RURAL REFLECTIONS: It was a sign
The wind blew and the sky darkened as I sat in the old wood-framed church, our second home.
I didn't ask to take organ lessons. I didn't even like the organ. Mom thought it would be good if I learned to play it after my seven years of piano.
"You can practice at the church," Mom said.
I still didn't want to take it.
Dad dropped me off at the church, promising to return in about 30 minutes. Just enough time for me to become a concert organist.
The empty sanctuary grew dark not long after I arrived. I played part of my lesson tapping away on the keyboard and dancing on the pedals with my bare feet.
I then decided that sitting in the church in the dark was not conducive to reading music. I went back to the light bank to flip the switch, only to discover that the power had gone off.
Hmm. It was still too early in the day for it to be so dark. Why was it dark? Why was I practicing the organ? Why was my mother torturing me?
I grew up in that church. Played in the sandbox as a preschooler, sang "This Little Light of Mine" in Sunday school and was baptized there. On Sundays, it was a warm, loving place with the same people, sitting in their same pews.
However, on that day with the lights out and the wind pounding against the old frame, I was prayer-worthy. All of the old scripture I had learned about God watching over me flooded my brain. I was sure that all the angels that hung around there were chasing the ghosts away.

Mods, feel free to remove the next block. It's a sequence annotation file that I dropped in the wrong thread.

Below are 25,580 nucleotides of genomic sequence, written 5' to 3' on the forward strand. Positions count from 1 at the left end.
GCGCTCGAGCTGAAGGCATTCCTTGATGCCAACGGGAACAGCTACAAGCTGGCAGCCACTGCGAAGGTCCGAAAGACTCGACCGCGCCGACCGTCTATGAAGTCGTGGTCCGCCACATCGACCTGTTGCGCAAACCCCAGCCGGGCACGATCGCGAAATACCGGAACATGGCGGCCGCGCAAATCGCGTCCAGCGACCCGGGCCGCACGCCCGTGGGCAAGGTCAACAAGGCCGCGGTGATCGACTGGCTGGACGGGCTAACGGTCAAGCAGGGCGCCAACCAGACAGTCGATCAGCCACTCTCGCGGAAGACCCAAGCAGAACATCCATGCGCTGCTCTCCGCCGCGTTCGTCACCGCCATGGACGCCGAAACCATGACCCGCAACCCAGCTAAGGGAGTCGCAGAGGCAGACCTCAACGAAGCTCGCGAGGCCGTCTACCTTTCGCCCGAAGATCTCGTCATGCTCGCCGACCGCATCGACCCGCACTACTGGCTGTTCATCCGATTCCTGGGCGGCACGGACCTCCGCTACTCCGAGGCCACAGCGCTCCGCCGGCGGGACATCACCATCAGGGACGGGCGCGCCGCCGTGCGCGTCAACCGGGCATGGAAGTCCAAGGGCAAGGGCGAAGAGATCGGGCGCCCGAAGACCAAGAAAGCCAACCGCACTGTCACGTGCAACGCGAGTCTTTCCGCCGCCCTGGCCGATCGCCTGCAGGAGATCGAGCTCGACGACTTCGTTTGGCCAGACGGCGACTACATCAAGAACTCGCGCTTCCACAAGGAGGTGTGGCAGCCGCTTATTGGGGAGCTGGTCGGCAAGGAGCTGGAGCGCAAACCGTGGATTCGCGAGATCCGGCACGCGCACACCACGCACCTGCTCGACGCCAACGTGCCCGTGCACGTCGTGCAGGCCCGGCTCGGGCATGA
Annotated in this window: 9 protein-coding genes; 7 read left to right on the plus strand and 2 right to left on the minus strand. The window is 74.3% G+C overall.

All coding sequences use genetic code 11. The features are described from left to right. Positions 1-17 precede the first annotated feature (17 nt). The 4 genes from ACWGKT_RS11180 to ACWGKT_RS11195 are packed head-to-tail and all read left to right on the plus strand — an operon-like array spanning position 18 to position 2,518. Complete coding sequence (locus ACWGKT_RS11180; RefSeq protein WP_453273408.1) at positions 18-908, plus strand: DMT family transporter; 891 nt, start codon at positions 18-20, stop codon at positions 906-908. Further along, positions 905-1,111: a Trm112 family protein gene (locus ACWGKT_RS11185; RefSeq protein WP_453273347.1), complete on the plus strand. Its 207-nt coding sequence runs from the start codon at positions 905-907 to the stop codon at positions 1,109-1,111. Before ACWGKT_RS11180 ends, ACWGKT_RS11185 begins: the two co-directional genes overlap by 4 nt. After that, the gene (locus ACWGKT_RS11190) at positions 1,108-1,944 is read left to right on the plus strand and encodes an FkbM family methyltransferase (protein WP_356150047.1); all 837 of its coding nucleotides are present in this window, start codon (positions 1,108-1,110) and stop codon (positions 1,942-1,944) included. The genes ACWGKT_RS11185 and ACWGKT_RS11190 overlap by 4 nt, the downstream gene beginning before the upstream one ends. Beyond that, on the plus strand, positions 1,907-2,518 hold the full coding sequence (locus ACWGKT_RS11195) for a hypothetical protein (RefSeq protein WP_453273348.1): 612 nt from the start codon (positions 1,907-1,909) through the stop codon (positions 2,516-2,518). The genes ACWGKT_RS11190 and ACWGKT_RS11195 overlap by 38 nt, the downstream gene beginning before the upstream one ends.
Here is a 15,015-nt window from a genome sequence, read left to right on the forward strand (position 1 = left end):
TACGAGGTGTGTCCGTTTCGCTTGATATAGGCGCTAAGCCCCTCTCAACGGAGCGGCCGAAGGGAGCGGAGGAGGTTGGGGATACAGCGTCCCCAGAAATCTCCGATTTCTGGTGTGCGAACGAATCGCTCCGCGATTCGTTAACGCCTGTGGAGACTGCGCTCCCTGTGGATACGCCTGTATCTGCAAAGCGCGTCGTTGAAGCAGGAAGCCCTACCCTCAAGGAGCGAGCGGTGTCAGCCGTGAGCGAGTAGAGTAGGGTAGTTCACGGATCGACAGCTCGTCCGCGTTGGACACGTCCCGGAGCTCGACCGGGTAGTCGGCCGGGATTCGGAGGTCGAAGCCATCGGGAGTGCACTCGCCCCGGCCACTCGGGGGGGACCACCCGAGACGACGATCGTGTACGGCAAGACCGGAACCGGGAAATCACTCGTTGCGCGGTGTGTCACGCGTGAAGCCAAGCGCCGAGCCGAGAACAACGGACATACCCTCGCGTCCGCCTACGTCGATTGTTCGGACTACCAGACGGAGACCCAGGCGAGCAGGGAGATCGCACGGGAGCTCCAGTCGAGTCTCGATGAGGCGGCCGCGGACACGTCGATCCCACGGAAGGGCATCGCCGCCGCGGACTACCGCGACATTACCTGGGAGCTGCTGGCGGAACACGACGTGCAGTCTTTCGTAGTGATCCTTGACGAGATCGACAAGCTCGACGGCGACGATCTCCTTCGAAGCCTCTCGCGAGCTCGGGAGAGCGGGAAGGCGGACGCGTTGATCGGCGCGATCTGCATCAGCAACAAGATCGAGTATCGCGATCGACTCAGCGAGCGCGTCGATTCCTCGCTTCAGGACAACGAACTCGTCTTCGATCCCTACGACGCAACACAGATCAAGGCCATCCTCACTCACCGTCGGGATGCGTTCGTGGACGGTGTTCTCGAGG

The church rattled. The wind blew. I opened one of the big front doors looking for Dad. It was still my unhampered escape route, should mice attack from behind.
As I opened the door, the wind ripped off the billboard sign across the road. It flew away like a misshapen paper airplane.
I had a decision to make. Should I go into the church with the mice, or stand outside and be impaled by an errant limb. Hmm. Easy decision.
Where was my cellphone when I needed it!? Oh, yes, not invented yet.
I was at the church about 90 minutes when Dad finally showed up. Trees were down and across roads, so getting to his youngest holed up in the holy sanctuary was a challenge. With the wind still raging, limbs and leaves flying, we retraced his path. There was a lesson in all this. I knew that Pam should not take organ lessons.
Pamela Loxley Drake is a Beaverton resident and self-described lifelong "farm girl."
You count on us to stay informed and we depend on you to fund our efforts. Quality local journalism takes time and money. Please support us to protect the future of community journalism.